Food Allergies

Mitchell R. Lester
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Atopic Dermatitis (AD)
AD is a chronic, relapsing condition characterized by intense pruritus and rash. Onset of AD is usually very early in life with 90% of patients presenting before age 5. At least 30% of infants and toddlers with moderate to severe AD have FA that triggers (not causes) the disease. In some cases, it is the only trigger. Egg, milk, wheat, and soy account for over 90% of cases. Sometimes, the food allergen is ingested via breast milk. When a young child with AD has specific IgE to egg, milk, wheat, or soy, a trial elimination diet is frequently indicated. If elimination does not lead to improvement, the foods are re-introduced as tolerated. Without specific IgE, trial elimination diets can still be useful with the choice of food(s) eliminated based on the history and observation as to whether there is flaring after ingestion. Children with AD triggered by non-IgE mediated food allergies often develop morbilliform rashes on DBPCFC, rather than urticaria/angioedema typical of immediate type hypersensitivity.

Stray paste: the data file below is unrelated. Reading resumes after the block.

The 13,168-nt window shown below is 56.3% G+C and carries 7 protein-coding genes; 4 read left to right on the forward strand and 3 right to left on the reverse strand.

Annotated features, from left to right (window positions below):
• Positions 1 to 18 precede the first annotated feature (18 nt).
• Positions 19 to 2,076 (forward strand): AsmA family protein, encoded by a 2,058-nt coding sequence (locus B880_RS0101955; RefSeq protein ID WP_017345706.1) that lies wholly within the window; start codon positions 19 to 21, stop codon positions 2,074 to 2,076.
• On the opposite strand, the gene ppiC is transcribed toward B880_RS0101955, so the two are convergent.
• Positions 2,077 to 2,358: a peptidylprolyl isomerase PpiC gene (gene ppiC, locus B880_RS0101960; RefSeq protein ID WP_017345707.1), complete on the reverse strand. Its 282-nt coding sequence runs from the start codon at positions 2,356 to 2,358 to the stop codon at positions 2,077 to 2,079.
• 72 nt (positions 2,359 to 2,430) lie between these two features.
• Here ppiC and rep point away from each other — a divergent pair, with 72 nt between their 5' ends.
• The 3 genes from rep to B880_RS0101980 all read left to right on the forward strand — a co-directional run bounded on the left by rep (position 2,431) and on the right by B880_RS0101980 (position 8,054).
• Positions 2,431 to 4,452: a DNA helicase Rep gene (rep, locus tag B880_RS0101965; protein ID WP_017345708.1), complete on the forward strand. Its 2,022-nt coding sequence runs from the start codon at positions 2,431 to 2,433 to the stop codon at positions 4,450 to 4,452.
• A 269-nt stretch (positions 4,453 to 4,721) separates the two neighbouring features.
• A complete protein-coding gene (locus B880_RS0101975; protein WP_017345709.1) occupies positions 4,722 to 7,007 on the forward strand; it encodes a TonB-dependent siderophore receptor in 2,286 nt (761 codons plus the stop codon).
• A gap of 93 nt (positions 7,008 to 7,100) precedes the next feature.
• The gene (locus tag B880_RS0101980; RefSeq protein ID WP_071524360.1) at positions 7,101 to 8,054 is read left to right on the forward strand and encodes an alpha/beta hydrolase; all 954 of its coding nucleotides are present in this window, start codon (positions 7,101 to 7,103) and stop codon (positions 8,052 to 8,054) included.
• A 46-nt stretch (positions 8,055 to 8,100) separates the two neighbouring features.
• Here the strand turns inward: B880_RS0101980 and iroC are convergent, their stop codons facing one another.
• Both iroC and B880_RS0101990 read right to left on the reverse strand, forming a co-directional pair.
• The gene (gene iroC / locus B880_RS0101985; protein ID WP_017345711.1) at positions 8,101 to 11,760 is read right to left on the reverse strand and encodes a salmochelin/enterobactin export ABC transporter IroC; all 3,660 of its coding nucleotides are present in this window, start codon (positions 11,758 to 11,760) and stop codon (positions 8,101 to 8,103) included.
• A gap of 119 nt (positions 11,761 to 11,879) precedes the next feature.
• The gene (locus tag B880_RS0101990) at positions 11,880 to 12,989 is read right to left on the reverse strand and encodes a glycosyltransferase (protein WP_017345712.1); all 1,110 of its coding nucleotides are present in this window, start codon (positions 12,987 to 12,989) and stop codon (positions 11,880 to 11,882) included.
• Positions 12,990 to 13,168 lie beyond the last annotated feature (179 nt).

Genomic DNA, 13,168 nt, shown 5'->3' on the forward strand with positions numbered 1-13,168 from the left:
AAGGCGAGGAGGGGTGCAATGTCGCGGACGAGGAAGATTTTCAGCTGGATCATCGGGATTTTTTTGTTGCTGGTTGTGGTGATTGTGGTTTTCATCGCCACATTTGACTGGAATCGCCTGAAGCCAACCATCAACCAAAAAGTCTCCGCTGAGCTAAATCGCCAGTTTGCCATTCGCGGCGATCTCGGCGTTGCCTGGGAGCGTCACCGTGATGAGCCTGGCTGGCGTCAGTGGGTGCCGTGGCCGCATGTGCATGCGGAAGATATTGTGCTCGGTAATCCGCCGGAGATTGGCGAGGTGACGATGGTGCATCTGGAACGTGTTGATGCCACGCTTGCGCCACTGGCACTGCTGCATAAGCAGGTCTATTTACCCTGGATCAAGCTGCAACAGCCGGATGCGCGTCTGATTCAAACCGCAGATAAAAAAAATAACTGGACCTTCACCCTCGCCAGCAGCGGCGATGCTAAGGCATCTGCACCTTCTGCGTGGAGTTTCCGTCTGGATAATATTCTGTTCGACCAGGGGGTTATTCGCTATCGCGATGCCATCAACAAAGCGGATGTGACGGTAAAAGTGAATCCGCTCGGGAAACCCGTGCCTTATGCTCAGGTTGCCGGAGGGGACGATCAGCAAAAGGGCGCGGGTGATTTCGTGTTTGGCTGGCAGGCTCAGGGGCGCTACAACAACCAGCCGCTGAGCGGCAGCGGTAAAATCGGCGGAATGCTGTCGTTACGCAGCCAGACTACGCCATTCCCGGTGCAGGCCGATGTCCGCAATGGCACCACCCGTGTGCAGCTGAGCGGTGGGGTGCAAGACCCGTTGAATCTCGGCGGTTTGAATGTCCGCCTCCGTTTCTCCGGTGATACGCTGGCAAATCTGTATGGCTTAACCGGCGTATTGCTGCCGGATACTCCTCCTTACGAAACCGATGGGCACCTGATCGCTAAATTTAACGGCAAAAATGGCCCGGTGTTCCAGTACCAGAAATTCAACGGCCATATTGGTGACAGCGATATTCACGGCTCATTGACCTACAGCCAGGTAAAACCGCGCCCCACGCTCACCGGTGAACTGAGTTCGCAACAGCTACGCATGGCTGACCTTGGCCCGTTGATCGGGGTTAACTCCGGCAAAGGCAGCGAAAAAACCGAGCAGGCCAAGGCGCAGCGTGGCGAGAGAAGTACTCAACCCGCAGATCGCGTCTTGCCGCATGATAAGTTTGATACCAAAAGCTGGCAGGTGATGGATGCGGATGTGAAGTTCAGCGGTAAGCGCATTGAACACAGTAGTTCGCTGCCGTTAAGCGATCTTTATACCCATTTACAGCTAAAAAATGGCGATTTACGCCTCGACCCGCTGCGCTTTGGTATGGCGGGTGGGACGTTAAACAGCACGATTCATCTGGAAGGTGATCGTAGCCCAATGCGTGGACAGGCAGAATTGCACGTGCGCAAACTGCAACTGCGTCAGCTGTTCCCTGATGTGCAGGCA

EoE has variable and age-dependent presentations. In infants and toddlers it may present as food refusal, irritability with feeding, gastroesophageal reflux (GER), choking/gagging, or failure to thrive. Those same signs and symptoms may occur at other ages, but once patients are able to articulate their complaints they often describe dysphagia, odynophagia, or a sensation of food getting “stuck” (impaction) during swallowing. Bolus foods such as meat and bread are common offenders. However, EoE can have a much milder presentation as GER unresponsive to proton pump inhibitors and H2 antagonists. Patients are often highly atopic, at least as defined as being sensitized to numerous aeroallergens.

Characteristic endoscopic findings in EoE include eosinophilic microabscesses often mistaken for candidal esophagitis, esophageal concentric rings (“trachealization”), and longitudinal furrows. While the history and endoscopy frequently strongly suggest EoE, it is a biopsy diagnosis with =15 eosinophils/hpf on at least one biopsy. Enumeration of eosinophils is essential because eosinophils may be present in biopsies of GER without EoE. Multiple biopsies should be taken to avoid missing the diagnosis. The presence of eosinophils on biopsy does not indicate a specific food allergy.